The news flashed out of nowhere last week -- a terrorism arrest in Sacramento. Aws Mohammed Younis Al-Jayab, 23, was taken into custody Thursday and charged with making a false statement involving international terrorism. To be clear, the Justice Department says that although Al-Jayab represented a potential safety threat, there is no indication that he planned any acts of terrorism in the United States. Still, the arrest serves as a jarring reminder of our new normal.
As mass shootings grow more frequent, we are increasingly being told, "If you see something, say something." The hope, of course, being that any one of us could save lives by alerting authorities if something - or someone - doesn't seem right. But how does that work in the private sector? How can the owners of shopping malls, movie theaters, grocery stores, sports venues help prevent these kinds of attacks.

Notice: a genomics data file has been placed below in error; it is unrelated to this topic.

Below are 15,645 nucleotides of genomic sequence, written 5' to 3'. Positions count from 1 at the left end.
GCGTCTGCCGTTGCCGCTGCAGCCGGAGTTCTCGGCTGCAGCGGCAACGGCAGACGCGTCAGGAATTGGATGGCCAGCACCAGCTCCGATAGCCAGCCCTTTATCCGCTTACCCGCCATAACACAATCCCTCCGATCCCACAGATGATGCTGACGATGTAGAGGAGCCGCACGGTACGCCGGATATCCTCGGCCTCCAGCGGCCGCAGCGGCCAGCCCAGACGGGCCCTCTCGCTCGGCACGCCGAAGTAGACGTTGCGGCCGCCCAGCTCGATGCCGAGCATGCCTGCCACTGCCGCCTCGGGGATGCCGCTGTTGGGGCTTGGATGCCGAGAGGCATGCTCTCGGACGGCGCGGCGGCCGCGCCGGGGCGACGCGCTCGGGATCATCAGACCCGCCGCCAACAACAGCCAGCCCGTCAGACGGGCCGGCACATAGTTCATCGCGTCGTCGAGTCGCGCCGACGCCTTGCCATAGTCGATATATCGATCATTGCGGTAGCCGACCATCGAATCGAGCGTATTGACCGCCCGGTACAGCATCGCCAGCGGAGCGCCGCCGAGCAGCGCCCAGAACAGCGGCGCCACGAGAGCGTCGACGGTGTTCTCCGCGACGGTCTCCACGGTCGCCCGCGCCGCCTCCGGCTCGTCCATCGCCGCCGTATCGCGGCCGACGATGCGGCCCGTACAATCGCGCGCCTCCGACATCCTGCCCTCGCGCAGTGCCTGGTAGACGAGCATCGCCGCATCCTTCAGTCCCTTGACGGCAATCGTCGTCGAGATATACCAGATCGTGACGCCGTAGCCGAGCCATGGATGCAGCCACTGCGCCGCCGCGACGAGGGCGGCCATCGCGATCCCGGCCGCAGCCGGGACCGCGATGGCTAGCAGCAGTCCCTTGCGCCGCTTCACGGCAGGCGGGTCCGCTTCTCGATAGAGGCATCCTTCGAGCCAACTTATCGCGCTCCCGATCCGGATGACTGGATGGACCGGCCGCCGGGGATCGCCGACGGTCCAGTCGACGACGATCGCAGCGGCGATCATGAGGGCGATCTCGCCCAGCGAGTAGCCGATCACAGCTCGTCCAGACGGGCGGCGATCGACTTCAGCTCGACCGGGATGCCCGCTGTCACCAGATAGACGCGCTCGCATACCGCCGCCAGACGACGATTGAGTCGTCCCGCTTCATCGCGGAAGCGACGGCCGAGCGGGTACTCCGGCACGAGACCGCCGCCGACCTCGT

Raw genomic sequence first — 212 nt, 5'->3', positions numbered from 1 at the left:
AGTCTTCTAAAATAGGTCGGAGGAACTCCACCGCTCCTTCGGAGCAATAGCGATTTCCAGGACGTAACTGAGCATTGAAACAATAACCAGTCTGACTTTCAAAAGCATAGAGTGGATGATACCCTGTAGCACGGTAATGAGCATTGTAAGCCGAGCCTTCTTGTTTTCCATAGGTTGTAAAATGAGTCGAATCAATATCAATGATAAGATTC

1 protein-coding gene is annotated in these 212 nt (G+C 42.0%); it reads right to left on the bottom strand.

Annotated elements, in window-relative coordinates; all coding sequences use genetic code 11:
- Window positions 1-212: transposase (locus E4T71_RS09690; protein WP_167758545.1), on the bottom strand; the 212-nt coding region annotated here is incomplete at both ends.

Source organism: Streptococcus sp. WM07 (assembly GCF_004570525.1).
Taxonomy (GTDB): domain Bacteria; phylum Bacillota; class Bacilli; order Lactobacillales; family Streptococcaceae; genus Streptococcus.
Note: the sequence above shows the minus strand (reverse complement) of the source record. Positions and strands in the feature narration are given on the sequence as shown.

Andrew Grant has served as director of the Weapons of Mass Destruction Terrorism Office at the U.S. State Department under President George W. Bush. He's also held positions within the U.S. intelligence community, the Defense Department, and the Department of Homeland Security. He now lives in Sacramento and joins us here at Capital Public Radio to explain what private sector businesses should do to help prevent terrorist attacks.